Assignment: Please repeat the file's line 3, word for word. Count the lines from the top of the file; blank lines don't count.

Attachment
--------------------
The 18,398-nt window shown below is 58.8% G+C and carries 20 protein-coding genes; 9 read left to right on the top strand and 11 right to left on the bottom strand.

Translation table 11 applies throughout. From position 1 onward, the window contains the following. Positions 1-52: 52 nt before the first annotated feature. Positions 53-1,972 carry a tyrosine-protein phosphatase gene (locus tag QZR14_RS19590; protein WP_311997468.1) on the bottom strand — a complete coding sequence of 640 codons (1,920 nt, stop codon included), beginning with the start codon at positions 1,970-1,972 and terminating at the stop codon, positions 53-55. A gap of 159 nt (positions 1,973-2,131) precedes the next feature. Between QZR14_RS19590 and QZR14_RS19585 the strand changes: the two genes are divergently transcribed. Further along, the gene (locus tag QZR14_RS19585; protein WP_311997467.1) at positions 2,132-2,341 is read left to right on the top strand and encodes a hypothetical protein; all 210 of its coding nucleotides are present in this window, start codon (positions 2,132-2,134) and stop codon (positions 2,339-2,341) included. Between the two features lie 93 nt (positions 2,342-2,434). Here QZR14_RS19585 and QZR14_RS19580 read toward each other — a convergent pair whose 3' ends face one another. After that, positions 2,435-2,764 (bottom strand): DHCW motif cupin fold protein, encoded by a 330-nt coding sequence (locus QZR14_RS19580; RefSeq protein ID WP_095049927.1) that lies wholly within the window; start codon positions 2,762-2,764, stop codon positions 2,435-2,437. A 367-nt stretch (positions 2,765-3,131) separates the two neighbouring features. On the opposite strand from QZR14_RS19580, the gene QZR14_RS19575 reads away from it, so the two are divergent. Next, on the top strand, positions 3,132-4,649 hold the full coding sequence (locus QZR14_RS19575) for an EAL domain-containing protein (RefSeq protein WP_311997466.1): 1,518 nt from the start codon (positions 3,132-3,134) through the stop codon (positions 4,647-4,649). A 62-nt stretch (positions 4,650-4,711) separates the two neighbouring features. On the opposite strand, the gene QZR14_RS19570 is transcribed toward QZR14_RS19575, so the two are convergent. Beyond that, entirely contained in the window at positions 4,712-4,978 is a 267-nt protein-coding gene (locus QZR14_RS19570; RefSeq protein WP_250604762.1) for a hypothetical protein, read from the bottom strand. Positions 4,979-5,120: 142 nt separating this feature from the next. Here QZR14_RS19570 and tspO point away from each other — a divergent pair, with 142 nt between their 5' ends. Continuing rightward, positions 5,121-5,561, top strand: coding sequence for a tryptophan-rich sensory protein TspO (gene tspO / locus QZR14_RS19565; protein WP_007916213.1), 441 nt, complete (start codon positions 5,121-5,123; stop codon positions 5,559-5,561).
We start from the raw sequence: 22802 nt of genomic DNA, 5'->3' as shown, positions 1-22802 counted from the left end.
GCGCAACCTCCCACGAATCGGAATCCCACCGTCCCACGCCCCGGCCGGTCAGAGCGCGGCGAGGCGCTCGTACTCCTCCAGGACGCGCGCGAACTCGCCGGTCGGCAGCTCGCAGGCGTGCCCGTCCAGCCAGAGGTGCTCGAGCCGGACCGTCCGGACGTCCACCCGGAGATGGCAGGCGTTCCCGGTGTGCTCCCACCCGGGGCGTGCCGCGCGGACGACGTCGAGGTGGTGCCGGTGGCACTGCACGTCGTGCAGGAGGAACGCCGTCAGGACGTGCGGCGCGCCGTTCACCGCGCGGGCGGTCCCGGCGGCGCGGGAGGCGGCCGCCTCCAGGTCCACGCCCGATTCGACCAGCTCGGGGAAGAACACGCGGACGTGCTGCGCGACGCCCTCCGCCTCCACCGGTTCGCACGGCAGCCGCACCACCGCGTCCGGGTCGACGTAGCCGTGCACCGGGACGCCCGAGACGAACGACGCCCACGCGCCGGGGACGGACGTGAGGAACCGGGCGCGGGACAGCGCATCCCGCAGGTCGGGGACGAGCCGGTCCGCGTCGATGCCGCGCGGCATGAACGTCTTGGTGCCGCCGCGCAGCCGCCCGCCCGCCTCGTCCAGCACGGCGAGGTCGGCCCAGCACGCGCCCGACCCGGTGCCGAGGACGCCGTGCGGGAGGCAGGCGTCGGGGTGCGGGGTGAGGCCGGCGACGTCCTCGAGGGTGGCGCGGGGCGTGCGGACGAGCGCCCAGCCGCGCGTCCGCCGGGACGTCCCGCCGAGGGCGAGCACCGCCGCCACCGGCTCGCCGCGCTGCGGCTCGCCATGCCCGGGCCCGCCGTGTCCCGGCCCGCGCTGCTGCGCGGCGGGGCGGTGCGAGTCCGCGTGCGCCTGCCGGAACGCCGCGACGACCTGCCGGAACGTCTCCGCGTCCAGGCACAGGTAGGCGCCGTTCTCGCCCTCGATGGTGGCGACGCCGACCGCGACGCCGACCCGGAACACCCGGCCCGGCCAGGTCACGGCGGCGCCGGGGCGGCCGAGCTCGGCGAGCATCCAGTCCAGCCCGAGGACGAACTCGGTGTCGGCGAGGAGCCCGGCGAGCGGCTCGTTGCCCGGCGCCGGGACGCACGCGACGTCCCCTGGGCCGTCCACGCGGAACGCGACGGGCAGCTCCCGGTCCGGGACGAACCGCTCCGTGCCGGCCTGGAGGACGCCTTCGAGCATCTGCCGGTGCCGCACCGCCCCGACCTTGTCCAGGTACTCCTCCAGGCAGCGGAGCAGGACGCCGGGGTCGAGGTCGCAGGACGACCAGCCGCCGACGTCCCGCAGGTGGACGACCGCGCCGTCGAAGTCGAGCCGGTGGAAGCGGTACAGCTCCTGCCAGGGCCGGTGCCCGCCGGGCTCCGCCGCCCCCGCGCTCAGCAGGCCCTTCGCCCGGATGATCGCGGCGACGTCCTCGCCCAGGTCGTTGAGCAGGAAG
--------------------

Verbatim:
We start from the raw sequence: 22802 nt of genomic DNA, 5'->3' as shown, positions 1-22802 counted from the left end.